Home JavaScript Page 2 - Quick and Dirty Date Differences with JavaScript

# Quick and Dirty Date Differences with JavaScript

Working with date differences in JavaScript is a tad fiddly. In this article George shares some source code to ease the pain...

Author Info:
Rating:  / 13
July 07, 2003

SEARCH DEVARTICLES

Quick and Dirty Date Differences with JavaScript - The Article
(Page 2 of 2 )

Lets begin this tutorial by getting to the heart of it:

Date.getTime()

Date.getTime() is a prebuilt JavaScript method that returns the time elapsed from January 1st, 1970 to the current Date instance, in milliseconds. And we all know the easiest subjects to perform arithmetic on are numbers.

So here's the general premise for calculating the difference between two dates:

1) Convert both dates to a number using Date.getTime()
2) Then subtract!

On to a few examples now…

Calculating days remaining until Christmas

<script type="text/javascript">

//Set the two dates
today=new Date()
var christmas=new Date(today.getFullYear(), 11, 25) //Month is 0-11 in JavaScript
//Set 1 day in milliseconds
var one_day=1000*60*60*24

//Calculate difference btw the two dates, and convert to days
document.write(Math.ceil((christmas.getTime()-today.getTime())/(one_day))+
" days left until Christmas!")

</script>

Notice how the year for "Christmas" is dynamically set to the current year, so the script is reusable now and in the future as well without having to modify it. Our annual events countdown script uses this concept to count down to any annual event (ie: a holiday, birthday, etc) of your choosing.

Dynamically indicating what's new on your page

Moving on, how about displaying a "new" image alongside new content that will automatically disappear (the image, that is) after the specified future date has been reached? The logic is simple enough -- if the current date is less than the specified future date, write out the "new" image:

<script type="text/javascript">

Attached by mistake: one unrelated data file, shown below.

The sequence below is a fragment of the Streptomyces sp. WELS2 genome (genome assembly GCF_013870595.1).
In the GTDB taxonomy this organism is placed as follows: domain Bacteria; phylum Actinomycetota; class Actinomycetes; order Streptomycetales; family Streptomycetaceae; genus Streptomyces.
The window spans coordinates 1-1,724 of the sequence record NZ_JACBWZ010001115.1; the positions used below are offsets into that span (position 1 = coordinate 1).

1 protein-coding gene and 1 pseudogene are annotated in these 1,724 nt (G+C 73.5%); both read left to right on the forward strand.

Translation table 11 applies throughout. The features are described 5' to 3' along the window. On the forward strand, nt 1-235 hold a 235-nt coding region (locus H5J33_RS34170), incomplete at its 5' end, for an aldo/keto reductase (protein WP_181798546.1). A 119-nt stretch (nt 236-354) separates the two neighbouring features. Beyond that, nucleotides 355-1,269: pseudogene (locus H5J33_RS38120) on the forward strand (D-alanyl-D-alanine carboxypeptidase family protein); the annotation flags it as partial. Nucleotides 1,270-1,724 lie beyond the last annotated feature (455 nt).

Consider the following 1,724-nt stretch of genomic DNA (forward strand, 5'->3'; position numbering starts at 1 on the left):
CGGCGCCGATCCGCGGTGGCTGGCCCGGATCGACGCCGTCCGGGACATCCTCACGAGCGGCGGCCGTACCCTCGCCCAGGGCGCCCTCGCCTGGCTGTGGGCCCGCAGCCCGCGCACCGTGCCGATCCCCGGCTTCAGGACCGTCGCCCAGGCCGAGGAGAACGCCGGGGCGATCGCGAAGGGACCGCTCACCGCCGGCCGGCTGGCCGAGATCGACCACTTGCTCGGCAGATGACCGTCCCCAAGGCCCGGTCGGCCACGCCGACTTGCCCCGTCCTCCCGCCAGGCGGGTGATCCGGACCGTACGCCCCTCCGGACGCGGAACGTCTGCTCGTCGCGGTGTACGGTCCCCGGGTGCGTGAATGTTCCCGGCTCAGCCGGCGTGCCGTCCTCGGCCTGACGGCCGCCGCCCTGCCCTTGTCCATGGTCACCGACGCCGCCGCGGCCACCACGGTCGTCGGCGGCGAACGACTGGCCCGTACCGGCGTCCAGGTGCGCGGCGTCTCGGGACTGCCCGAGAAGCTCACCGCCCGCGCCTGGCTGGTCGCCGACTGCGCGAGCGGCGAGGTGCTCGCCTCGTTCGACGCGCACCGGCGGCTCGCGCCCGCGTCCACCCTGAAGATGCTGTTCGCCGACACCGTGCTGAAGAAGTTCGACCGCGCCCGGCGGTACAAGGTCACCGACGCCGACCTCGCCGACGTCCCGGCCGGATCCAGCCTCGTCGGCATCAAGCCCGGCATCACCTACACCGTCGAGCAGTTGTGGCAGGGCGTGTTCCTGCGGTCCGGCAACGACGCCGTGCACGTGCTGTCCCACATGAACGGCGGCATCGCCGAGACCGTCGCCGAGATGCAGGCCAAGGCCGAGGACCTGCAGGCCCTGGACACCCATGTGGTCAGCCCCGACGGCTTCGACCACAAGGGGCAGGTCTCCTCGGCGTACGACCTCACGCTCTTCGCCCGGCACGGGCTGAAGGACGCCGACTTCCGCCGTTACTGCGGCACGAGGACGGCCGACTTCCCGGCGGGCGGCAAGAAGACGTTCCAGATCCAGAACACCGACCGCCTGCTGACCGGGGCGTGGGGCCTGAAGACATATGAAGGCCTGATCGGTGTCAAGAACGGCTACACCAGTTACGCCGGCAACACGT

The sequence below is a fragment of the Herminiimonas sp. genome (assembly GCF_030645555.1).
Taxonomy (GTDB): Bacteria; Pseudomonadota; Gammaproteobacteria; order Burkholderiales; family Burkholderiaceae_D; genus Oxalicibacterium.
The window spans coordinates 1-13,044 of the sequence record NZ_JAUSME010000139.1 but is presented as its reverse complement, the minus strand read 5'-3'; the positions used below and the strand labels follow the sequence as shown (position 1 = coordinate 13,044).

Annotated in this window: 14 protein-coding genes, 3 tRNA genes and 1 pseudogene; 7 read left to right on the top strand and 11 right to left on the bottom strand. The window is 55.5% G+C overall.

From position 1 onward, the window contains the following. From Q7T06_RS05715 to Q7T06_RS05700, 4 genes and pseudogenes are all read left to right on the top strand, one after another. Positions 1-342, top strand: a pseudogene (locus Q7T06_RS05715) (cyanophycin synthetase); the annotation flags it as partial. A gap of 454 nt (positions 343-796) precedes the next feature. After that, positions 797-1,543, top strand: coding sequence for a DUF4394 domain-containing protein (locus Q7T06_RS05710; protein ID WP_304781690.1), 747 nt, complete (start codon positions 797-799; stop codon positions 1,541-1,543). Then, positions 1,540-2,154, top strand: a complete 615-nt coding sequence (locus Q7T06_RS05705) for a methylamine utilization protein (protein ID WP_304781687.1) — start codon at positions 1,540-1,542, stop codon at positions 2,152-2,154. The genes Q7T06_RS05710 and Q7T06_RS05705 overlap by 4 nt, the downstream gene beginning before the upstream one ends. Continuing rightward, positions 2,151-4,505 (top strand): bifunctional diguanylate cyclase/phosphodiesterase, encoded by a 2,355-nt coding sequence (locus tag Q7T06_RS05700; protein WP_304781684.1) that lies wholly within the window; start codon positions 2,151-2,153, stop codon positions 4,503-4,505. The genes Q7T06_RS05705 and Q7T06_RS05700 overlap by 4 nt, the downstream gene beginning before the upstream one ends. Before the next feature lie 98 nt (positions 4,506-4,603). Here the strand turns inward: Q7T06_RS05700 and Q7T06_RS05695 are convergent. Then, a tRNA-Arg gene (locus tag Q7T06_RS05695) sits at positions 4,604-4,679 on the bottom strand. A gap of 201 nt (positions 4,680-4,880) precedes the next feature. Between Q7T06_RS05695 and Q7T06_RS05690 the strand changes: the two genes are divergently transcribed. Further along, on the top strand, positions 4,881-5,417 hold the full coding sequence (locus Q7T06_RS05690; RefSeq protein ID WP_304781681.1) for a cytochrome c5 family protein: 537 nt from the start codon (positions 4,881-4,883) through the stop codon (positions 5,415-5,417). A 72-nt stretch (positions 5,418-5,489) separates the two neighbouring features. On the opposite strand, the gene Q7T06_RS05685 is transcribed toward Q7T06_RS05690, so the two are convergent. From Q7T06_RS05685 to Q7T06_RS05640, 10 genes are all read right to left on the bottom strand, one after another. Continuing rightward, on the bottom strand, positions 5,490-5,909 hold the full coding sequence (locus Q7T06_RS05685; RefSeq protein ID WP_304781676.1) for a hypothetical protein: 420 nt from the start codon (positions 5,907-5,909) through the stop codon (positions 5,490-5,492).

var newimage='<img src="news.gif">'
var today=new Date()

function whatsnew(yr,mon,day){
var expire=new Date(yr,mon,day)
if (today.getTime()<=expire.getTime())
document.write(newimage)
}

</script>

<!--"New" image will disappear after Dec 30th, 2002-->
<script> whatsnew(2003,11,30) </script> This is new content!

Calculating time expired since a particular past date

Finally, it's just as easy to count up as it is to count down. The following JavaScript examples shows how many days has elapsed since the launch of our site:

<script type="text/javascript">

//Set the two dates
var millennium =new Date(1997, 5, 11) //Month is 0-11 in JavaScript
today=new Date()
//Get 1 day in milliseconds
var one_day=1000*60*60*24

//Calculate difference btw the two dates, and convert to days
document.write(Math.ceil((today.getTime()-millennium.getTime())/(one_day))+
" days has gone by since JavaScriptKit.com started!")

</script>

Yes, this tutorial is short and to the point, and hopefully I’ve provided you with enough source code to feel comfortable dabbling with dates in JavaScript!

 DISCLAIMER: The content provided in this article is not warranted or guaranteed by Developer Shed, Inc. The content provided is intended for entertainment and/or educational purposes in order to introduce to the reader key ideas, concepts, and/or product reviews. As such it is incumbent upon the reader to employ real-world tactics for security and implementation of best practices. We are not liable for any negative consequences that may result from implementing any information covered in our articles or tutorials. If this is a hardware review, it is not recommended to open and/or modify your hardware.